A hopeful character in the novel is John: he is the really one which is outside the World State. This condition may help him to be free as well as it may destroy him. When John first arrives in London, he is curious to discover the new world and how it works. In the Reservation he was discredited and mistreated, while in the World State people almost venerated him. But the amazement of the first sight will last short: the attention on John became more and more obsessive as the days goes by, and the man starts to feel uncomfortable in the world he entered.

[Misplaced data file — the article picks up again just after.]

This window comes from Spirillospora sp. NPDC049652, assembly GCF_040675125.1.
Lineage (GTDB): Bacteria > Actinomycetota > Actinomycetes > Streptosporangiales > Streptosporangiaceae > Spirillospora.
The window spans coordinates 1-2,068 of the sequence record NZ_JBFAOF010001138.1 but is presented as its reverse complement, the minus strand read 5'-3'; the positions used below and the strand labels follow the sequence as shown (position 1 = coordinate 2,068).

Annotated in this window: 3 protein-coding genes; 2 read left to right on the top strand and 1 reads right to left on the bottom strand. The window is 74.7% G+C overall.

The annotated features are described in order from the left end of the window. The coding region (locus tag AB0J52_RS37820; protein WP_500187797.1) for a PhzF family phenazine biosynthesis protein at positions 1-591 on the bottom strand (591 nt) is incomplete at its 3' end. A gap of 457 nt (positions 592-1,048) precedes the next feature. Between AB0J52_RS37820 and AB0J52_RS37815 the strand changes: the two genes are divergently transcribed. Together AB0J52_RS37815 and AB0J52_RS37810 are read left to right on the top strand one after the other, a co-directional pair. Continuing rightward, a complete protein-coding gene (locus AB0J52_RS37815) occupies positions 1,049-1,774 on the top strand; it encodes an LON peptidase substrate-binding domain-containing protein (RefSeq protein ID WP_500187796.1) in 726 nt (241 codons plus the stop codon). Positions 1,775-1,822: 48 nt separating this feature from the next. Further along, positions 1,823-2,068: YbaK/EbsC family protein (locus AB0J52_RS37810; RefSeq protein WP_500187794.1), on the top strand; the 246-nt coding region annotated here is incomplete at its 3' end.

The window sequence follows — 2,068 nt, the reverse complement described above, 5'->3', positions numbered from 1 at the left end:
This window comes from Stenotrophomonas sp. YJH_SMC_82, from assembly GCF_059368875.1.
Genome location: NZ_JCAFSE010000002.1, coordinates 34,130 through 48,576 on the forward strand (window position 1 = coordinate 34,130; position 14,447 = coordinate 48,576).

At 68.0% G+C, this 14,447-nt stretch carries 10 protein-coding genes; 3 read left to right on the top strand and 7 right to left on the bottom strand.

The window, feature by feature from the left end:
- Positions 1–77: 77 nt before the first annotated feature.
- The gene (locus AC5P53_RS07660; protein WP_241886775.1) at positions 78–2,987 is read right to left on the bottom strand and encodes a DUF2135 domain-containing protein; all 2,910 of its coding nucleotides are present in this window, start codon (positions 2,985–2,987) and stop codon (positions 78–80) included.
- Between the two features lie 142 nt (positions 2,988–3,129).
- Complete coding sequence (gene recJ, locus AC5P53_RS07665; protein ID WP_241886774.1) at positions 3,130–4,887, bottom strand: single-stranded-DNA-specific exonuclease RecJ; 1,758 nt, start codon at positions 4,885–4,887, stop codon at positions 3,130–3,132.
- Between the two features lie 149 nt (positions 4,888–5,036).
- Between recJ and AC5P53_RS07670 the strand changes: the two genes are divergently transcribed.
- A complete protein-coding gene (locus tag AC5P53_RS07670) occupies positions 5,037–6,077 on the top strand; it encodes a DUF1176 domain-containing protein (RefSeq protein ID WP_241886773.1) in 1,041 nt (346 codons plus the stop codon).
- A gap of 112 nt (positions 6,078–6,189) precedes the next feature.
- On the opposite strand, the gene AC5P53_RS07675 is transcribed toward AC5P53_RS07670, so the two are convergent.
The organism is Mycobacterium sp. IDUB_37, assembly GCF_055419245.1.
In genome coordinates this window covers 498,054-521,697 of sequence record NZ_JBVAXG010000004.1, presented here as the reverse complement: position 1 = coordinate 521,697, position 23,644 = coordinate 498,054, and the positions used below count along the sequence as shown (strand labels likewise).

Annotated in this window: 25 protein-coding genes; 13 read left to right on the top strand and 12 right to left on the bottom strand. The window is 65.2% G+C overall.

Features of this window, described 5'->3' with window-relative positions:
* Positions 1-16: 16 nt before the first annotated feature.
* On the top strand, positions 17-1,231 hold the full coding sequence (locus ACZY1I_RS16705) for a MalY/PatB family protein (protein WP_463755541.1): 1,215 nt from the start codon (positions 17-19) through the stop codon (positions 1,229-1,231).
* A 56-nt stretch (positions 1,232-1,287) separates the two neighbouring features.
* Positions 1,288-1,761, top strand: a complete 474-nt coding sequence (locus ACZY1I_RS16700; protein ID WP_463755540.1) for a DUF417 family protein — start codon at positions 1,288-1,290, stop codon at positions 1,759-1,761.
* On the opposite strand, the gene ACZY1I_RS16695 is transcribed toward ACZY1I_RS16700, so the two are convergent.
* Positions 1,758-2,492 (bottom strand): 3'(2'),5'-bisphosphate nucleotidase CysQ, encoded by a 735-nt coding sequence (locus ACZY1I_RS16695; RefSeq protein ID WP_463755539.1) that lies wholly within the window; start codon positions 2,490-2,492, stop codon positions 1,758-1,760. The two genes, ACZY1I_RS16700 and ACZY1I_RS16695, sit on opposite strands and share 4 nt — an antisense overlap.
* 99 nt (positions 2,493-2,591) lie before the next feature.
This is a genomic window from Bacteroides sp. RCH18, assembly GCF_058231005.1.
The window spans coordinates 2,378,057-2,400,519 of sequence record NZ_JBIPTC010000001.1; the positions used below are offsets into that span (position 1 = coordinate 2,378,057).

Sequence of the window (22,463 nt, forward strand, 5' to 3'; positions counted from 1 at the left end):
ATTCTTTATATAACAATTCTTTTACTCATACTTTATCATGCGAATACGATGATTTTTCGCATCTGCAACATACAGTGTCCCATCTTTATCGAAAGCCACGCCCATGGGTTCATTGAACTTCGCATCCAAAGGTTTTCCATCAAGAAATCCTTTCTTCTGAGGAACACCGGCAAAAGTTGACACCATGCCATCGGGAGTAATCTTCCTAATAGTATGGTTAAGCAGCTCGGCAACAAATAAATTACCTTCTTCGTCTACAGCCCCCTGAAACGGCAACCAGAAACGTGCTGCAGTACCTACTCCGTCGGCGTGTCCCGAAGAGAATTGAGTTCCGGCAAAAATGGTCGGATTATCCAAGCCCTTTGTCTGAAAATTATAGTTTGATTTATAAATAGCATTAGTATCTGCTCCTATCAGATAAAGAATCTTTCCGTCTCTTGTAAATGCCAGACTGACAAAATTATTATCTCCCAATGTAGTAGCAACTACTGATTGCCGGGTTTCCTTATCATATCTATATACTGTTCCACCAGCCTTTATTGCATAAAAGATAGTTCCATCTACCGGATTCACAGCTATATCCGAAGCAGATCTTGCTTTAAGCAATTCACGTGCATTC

But what is really interesting are John’s reactions: he constantly flees. He doesn’t even try to fight against the people who treat him as an experiment: he reacts increasingly violently, as he finally commits suicide and uses it as a final escape. For a character that was meant to represent the reader in the novel, this is outrageous: surely most think that escape is not a way to make problems fade, but only to cover them.
At the end of Brave New World it becomes clear that, even if there are characters who are easier to appreciate, no one is safe from fanatico behavior. Also the suicide of John is, indeed, a fanatico way of act: he is so obsessed to run away from the World State, that the World State overcomes him.